Azerbaijan’s OK Not Necessary for Karabakh Recognition

YEREVAN (Aravot)–Azerbaijan’s approval is not necessary for the recognition of the Nagorno-Karabakh Republic, based on international precedents on such matters, said Armenian Revolutionary Federation Political Director Giro Manoyan in an interview published Friday in the Aravot newspaper.

“From the Karabakh issue perspective, what is interesting is that the three co-chair states of the OSCE Minsk Group have recognized the independence of this or that entity without securing the approval of the countries of which they are a part,” said Manoyan citing the US and French recognition of Kosovo without garnering the approval of Serbia and Russia’s recognition of South Ossetia and Abkhazia, without an agreement from Georgia.

“[By recognizing these entities] these three countries have gone on record that the right to self-determination has far greater relevance in international law and have effectively established that Karabakh recognition does not require Azerbaijan’s approval,” explained Manoyan.

“These approaches cannot be ignored; I’m not saying that based on these [precedents] we should have already attained everything, but we cannot easily accept that Azerbaijan’s approval is important,” added Manoyan.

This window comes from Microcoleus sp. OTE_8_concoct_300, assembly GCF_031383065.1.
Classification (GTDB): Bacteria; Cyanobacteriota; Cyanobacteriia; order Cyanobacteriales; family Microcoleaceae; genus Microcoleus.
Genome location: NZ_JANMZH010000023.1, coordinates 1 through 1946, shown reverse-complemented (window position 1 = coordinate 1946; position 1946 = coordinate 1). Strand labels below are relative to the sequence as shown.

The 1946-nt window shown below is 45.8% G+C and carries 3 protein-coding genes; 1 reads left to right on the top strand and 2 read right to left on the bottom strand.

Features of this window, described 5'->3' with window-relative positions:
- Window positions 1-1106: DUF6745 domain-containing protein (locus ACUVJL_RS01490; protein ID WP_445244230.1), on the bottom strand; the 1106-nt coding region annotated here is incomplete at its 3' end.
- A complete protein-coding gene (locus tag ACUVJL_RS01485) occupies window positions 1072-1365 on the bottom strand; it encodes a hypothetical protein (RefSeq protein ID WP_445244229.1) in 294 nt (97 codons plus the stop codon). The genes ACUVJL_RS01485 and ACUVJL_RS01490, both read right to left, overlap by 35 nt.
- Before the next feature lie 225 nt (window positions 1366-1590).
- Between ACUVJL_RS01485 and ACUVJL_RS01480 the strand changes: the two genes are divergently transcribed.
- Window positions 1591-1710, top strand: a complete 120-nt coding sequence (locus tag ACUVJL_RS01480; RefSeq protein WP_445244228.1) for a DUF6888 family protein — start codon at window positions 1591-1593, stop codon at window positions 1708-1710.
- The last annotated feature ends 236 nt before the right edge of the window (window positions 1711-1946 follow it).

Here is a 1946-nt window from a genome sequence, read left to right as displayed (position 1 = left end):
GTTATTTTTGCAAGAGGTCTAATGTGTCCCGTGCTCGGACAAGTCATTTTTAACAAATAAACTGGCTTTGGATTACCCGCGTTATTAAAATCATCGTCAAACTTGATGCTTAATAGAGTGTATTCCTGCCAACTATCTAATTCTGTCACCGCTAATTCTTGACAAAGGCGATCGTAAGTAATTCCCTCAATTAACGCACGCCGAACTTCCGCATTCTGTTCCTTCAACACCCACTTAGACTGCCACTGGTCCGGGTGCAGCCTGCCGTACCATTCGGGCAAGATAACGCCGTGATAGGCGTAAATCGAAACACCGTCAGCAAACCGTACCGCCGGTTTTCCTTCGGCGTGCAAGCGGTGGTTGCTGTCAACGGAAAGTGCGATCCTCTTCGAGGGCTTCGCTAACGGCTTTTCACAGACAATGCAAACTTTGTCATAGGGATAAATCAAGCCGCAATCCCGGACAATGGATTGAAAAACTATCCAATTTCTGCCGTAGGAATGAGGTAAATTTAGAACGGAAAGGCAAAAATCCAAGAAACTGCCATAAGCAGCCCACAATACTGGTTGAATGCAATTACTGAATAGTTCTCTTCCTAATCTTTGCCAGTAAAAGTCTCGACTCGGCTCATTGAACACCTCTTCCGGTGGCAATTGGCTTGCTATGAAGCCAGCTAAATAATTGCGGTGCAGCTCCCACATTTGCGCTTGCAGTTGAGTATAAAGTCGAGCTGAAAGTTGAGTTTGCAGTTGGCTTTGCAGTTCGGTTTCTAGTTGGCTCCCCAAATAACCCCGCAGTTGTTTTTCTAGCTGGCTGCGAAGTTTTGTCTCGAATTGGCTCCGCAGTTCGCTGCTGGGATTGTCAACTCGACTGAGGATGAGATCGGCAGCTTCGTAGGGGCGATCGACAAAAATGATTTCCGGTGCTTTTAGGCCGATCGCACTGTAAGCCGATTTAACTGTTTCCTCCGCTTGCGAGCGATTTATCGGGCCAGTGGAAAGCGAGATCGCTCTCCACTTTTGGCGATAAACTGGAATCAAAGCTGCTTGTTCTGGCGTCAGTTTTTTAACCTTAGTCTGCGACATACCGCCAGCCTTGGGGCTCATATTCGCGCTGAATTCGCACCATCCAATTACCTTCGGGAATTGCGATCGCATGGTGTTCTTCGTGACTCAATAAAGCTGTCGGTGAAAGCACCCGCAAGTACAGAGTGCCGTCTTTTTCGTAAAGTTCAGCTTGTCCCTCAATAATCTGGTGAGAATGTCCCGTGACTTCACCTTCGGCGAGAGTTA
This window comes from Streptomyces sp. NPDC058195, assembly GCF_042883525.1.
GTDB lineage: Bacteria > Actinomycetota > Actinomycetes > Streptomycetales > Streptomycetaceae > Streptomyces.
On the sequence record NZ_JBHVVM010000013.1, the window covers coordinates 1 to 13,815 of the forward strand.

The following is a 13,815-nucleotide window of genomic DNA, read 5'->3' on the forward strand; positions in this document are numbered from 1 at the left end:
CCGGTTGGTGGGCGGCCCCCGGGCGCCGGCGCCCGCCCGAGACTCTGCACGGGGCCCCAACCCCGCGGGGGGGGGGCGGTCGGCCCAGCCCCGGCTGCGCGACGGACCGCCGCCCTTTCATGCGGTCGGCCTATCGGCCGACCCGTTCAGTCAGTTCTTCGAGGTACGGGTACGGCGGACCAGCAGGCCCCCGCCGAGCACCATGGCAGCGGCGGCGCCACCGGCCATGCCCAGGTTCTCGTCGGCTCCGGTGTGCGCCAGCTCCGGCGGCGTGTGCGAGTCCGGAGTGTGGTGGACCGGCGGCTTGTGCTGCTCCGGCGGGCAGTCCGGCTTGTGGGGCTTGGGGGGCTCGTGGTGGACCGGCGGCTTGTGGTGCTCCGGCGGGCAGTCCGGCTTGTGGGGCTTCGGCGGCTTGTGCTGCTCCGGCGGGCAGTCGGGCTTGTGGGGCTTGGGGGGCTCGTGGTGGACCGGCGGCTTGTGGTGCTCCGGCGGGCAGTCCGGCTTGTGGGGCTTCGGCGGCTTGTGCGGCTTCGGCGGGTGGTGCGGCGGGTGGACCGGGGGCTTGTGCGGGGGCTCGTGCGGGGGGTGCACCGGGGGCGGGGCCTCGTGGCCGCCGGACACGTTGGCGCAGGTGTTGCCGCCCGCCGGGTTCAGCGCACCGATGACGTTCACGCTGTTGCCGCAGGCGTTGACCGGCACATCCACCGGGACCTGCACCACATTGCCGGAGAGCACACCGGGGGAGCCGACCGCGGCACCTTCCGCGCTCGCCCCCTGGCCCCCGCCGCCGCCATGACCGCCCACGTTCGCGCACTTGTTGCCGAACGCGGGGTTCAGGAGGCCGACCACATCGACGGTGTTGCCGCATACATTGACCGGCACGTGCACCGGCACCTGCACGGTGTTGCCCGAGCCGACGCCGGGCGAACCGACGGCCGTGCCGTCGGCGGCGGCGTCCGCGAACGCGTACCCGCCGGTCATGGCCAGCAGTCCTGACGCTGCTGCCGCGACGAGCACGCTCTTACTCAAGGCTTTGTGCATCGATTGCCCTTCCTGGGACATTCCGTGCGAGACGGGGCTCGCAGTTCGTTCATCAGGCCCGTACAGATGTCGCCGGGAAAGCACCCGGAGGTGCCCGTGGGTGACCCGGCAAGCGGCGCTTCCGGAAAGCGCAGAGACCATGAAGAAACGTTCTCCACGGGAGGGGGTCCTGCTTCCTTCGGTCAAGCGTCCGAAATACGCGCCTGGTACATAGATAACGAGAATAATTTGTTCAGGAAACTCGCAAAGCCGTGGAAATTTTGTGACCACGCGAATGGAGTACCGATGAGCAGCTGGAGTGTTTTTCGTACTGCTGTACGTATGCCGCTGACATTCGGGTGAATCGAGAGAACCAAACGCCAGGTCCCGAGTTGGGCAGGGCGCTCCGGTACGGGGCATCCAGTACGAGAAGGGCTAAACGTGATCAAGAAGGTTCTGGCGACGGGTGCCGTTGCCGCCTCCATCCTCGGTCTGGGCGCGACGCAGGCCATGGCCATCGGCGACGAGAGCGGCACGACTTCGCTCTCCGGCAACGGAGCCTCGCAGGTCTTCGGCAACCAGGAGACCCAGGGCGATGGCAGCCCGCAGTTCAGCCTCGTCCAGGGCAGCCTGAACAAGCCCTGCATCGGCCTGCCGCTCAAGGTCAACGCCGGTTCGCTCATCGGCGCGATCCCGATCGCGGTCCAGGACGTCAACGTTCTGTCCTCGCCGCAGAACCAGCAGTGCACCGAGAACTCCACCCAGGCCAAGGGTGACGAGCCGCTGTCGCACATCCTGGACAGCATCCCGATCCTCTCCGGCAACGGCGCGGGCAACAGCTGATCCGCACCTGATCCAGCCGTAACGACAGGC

In his interview, which focused primarily on the aftermath of the Russian-Georgian war last August, Manoyan emphasized that Armenia has emerged as an important regional player following the conflict.

He explained that the recognition of Abkhazia and South Ossetia presented Armenia with certain expectations from Russia, to which Armenia could not agree. This had an impact on Russia, which realized that Armenia is not a country that, at any given moment, would make moves based on Russia’s interests by ignoring its own national interests.

Manoyan explained that this was a turning point in Russian-Armenian relations, since the myth that Armenia will do whatever Russia asks of it is waning and Russia’s realize that the interdependence between Armenia and Russia is mutual.

As for the lessons of the August war, Manoyan said that the Russian-Georgian conflict made it abundantly clear that wars, be they with Armenia or between neighbors will have an impact on Armenia.

“We [Armenia] had no role in the Russia-Georgia war, but we did incur as much economic damage as Georgia, because of Georgia’s imprudent policies,” said Manoyan.

On the other hand, Manoyan expressed that Armenia must be more active in its diplomacy and foreign relations.

“Being active does not mean to only visit Moscow and Tbilisi, but Brussels too and attempt to present Armenia’s positions, concerns and expectations,” elaborated Manoyan, adding that US And the European Union are allocating billions of dollars in response to Georgia’s irresponsible behavior, while not allocating a penny for the losses Armenia incurred as a result.

“It is obvious that it is a political decision, but, at one point, it is also as a result of our [Armenia’s] oversight that we have not been able to vocally and effectively address our issues,” added Manoyan.

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